Global warming continues

A team of investigators from the NASA Goddard Institute for Space Studies (GISS) in New York determined in a recent study that our planet will most likely continue to get warmer throughout this century, despite the recent slowdown recorded over the past couple of years. The group says that earlier predictions remain valid, despite the small drop in average temperatures.

Global Warming
Global Warming (Photo credit: mirjoran)

The reason why estimates were still deemed correct is very complex, but it has largely to do with the fact that previous measurements and predictions were based on weather data collected over the past 150 years. The new estimates include more recent data that better covers greenhouse gas emissions and other warming-promoting factors, which came into play more recently.


What the GISS group basically did was a more detailed calculation of just how sensitive our planet is to factors such as GHG emissions, cloud covers, aerosols, Arctic warming and sea ice melt, and so on. The team was led by GISS climatologist Drew Shindell. Based on the new data, the expert and his group determined that Earth will experience 20 percent more warming than previously believed.

English: GHG emission per capita in metric ton...

GHG emission per capita in metric tons per person for each country in 2005. Data is from the CAIT 8.0 dataset. CO2 equivalent emissions from land use change and emissions of CO2,CH4,N2O,PFC,HFC, and SF6 are included. Bunker fuel (aka ships) is not. (Photo credit: Wikipedia)

Statistics show that average global temperatures have increased by around 0.12 degrees Celsius (0.22ºF) per decade since 1951. However, since 1998, this rate has decreased to just 0.05ºC (0,0ºF) per decade, prompting many to argue that global warming, as a trend, is abating. However, climatologists have already provided an explanation for why warming has subsided.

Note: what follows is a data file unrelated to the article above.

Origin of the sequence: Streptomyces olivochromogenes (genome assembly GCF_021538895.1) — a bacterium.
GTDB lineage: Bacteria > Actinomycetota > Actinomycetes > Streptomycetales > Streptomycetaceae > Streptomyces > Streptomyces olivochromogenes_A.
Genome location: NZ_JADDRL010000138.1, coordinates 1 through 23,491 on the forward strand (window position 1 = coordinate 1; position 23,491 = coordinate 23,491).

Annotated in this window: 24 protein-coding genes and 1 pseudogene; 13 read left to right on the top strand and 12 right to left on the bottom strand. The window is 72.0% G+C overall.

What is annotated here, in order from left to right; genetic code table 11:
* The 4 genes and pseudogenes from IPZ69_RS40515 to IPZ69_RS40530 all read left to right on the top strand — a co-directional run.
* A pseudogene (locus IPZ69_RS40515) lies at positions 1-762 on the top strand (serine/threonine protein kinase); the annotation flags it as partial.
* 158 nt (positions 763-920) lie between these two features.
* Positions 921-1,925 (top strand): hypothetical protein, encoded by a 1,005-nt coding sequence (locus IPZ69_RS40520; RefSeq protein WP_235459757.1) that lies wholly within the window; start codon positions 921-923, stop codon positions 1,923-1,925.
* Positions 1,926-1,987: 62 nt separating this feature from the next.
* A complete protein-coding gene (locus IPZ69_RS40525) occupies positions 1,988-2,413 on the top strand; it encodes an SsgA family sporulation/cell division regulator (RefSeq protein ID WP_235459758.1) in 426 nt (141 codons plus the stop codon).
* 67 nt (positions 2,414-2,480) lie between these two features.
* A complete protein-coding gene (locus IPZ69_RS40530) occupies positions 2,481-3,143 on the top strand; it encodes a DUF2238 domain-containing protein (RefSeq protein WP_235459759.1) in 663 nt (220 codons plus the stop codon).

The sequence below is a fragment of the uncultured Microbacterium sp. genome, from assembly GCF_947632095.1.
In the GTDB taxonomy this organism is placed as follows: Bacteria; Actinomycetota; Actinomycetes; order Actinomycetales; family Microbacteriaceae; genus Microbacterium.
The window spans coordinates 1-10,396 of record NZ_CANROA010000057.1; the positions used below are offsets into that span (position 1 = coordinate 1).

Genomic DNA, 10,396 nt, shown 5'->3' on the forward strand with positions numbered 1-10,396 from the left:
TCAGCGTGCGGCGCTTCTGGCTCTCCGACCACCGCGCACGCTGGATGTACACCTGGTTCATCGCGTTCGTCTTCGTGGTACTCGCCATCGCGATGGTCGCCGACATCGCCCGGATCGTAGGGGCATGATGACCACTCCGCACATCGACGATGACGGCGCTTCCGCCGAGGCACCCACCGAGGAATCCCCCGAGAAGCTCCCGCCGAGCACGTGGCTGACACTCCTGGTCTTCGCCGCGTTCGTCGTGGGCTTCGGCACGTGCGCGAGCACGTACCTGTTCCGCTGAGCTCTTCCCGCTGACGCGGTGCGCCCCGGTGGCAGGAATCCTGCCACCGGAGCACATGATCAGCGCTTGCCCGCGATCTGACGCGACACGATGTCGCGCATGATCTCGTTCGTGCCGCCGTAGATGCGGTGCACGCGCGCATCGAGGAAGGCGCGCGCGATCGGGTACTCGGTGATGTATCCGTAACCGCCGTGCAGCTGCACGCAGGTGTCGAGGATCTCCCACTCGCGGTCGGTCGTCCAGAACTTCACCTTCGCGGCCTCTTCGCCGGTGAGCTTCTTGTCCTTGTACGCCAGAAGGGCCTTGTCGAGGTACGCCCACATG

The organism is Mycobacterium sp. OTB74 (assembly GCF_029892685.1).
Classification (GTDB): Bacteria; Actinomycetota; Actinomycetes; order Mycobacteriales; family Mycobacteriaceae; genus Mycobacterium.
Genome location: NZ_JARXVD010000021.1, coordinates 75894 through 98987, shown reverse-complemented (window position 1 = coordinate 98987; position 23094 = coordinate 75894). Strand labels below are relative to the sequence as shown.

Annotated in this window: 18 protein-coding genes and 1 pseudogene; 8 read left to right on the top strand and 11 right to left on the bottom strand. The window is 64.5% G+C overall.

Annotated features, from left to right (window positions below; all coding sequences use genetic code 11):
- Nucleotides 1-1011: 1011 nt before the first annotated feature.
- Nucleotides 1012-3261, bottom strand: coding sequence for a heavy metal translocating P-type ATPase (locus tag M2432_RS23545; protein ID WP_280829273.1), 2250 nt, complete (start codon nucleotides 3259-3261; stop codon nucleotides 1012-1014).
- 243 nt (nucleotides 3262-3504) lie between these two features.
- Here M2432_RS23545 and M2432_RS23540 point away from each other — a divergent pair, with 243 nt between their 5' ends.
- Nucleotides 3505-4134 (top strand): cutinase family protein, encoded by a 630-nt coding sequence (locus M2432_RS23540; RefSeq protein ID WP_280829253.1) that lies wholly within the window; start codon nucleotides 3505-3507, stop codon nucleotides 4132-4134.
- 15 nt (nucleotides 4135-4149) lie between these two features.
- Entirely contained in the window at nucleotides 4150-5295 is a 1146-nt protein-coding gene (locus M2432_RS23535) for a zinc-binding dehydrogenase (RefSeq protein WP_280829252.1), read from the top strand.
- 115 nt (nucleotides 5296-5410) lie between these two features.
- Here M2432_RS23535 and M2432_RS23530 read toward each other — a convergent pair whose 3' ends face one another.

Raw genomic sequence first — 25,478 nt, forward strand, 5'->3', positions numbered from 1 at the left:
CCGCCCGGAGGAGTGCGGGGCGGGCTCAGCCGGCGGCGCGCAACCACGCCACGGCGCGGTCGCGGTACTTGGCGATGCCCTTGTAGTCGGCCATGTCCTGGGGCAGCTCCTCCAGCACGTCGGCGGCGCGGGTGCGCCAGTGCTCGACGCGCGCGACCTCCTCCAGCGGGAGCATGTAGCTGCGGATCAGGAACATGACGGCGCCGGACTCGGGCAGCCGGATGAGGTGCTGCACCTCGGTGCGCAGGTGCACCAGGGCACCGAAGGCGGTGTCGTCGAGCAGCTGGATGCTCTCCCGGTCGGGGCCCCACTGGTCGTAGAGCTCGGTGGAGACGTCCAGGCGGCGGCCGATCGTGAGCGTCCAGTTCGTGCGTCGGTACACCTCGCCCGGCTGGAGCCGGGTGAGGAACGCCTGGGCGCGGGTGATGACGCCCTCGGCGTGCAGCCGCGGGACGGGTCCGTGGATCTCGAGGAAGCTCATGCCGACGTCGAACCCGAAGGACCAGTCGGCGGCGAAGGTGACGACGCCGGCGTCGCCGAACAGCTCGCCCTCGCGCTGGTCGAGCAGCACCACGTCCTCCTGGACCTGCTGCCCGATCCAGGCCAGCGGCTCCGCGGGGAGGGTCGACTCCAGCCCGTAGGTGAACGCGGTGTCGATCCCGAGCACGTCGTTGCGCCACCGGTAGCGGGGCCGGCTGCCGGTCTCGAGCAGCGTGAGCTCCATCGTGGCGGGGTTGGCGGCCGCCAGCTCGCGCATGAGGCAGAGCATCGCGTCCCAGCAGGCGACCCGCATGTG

Scientists now believe that the El Niño atmospheric oscillation that occurred between 1997 and 1998 pumped massive amounts of heat out of the equatorial portions of the Pacific Ocean into the atmosphere. The ocean heat deficit this extreme event produced lasts to this day, cooling the climate.

Land and ocean global temperatures in 2013 from both NASA and NOAA. Via NASA.

In a paper published in the March 9 issue of the top journal Nature Climate Change, Shindell and his team calculate our planet’s transient climate response (TCR), a measure of how temperatures will increase based on larger amounts of carbon dioxide being released into the atmosphere.

Recent research suggests a TCR range of 1.4ºC (2.52ºF), while the UN Intergovernmental Panel on Climate Change (IPCC) estimates a range of 1ºC (1.8ºF). The new GISS paper argues that Earth will most likely enter a TCR range of 1.3ºC (2.34ºF) over the next century.

“Working on the IPCC, there was a lot of discussion of climate sensitivity since it’s so important for our future. The conclusion was that the lower end of the expected warming range was smaller than we thought before. That was a big discussion,” Shindell explains.

“Yet, I kept thinking, we know the Northern Hemisphere has a disproportionate effect, and some pollutants are unevenly distributed. But we don’t take that into account. I wanted to quantify how much the location mattered,” adds the expert, who was the lead author of the IPCC Fifth Assessment Report‘s chapter on Anthropogenic and Natural Radiative Forcing.



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